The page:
To execute their plan, they recruited the unsung hero of the entire Matrix trilogy, Yuen Woo-Ping, whom the siblings learned about from his fight choreography on Jet Li’s masterpiece, Fist of Legend. Yuen is a master of visual styles of martial arts: he can do the soaring wuxia choreography, or he can do a realistic Bruce Lee-esque style, and anything in between. The fact that Neo can download any kind of fight style into his brain in seconds is a sly commentary on the hero’s journey — one can imagine the Wachowskis saying, “half-hour-long training scene? Let’s just skip it and get to the good stuff!” — but it also required Yuen to pull out all the stops, as his hero can literally fight any style he can imagine.
Yuen put his actors through a grueling training process, which was itself revolutionary. The idea of taking actors who were not martial artists and training them had not been done before; it was thought that the training would take too long for results that stuntmen could execute just as easily. The Wachowskis wanted the versimilitude of a Hong Kong film, with close-up shots of seemingly impossible stunts that are simply impossible when you’re using stuntmen, so the actors trained for months to carry those stunts out. This is not to say there weren’t stunt doubles — Neo was performed in some scenes by the veteran stuntman and martial arts master Chad Stahleski, who would later direct Reeves in John Wick — but the actors did more than anyone imagined you could do with actors who weren’t black belts to begin with.
The only actor who suffered a serious enough injury in this training as to impair his performance was Hugo Weaving, but that’s fine, because he would have thoroughly stolen the movie even if he hadn’t done a single fight. Weaving, who had a well-established career in Australia prior to The Matrix, is unbelievably good as the evil program Agent Smith. One might think he is performing “robotic,” from his oddly neutral accent and diction to his precise movements. But it’s an artificially intelligent version of “robotic,” one that is capable of some facsimile of anger and contentment. He is an independent character with his own goals, and they are reasonable goals (everything that Smith says during his “human beings are a plague” monologue is true, from his point of view). The Wachowskis had a very clear conception of how its villainous artificial intelligences would think, and with Weaving they turned it into the best action antagonist since Hans Gruber in Die Hard.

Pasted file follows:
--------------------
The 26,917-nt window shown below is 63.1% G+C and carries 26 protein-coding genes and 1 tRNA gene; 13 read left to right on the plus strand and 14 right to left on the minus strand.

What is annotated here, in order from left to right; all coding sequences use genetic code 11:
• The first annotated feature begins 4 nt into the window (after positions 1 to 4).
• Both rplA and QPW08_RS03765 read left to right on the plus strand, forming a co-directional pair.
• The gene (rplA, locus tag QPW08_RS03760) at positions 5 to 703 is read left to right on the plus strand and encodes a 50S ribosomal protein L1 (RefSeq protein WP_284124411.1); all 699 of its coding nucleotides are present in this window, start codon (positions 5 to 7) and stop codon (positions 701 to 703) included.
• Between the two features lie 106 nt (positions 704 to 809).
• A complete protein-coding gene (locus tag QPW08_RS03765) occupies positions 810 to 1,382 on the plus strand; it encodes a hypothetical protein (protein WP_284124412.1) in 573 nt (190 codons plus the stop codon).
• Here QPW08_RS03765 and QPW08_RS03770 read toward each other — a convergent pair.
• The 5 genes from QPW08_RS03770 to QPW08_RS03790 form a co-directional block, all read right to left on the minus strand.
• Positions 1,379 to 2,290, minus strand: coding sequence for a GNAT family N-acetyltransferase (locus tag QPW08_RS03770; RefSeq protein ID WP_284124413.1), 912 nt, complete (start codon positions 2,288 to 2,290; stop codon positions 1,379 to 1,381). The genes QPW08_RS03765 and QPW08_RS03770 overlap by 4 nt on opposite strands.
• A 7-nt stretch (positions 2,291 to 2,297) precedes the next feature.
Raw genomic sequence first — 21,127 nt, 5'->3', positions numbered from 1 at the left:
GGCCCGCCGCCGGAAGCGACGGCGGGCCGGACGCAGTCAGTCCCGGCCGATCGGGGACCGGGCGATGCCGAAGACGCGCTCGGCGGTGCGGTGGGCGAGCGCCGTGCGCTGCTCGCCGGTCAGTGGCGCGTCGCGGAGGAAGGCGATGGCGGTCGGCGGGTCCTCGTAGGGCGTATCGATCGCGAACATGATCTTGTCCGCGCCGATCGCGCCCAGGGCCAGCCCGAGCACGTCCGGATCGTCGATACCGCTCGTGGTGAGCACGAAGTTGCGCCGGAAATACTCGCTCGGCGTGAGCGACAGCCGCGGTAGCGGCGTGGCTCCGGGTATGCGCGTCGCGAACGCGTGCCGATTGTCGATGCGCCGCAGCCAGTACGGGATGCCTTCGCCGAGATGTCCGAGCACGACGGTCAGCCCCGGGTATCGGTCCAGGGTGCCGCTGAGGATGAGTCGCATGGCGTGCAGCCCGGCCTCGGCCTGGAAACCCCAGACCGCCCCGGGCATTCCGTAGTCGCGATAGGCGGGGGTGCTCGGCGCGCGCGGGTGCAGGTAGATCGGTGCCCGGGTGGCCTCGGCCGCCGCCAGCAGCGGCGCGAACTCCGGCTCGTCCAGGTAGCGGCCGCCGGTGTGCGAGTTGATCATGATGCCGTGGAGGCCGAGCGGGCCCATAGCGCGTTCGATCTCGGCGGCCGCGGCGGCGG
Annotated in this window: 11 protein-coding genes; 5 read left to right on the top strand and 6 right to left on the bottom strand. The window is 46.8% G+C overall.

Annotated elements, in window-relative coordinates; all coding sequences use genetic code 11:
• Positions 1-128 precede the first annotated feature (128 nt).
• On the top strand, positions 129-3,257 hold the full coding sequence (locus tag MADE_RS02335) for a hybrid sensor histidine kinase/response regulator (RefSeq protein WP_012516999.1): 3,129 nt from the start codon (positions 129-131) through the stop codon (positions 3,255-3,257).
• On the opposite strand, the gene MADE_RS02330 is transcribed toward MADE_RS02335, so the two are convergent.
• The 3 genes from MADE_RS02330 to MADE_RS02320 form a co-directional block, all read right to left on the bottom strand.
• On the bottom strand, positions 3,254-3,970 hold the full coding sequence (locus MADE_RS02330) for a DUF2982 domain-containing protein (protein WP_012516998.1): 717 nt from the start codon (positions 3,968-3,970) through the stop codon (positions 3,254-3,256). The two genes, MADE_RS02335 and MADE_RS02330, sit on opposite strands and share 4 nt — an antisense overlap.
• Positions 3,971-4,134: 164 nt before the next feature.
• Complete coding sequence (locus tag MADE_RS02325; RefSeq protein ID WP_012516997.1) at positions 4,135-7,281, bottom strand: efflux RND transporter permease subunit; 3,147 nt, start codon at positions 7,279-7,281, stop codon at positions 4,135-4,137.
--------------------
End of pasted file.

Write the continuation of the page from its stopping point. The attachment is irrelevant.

What was the point of all of this attention to detail? It was to connect all of the science fiction in such a way that the Matrix would feel like reality. The virtual realities previously presented in film were comically unreal. Nobody was confusing the blocky 8-bit digital worlds in films like The Lawnmower Man or Virtuosity with the world they saw as soon as they walked out of the theater. But through the uncanny camera of the great cinematographer Bill Pope, the Matrix feels like the world we see every day, only with certain colors flattened to accentuate its drabness. Smith and the other agents are strange — even the extras in their scenes treat them oddly — but they’re no less real than the average Secret Service agent trying to act inconspicuous.
In fact, the movie’s realistic and unique approach might turn out to be a net negative for society: almost every person in the world who wishes to promote how rebellious and revolutionary they are, from conspiracy theorists to renegade politicians, have appropriated the film’s “red pill/blue pill” imagery to their own ends. The movie isn’t to blame for that, but it is an unusual side effect from being a revolutionary film: every would-be revolutionary afterward thinks it’s walking in your footsteps. It’s the price paid for greatness.
Mark Young is the editor of Cinephile City. Follow him on Twitter: @mm_young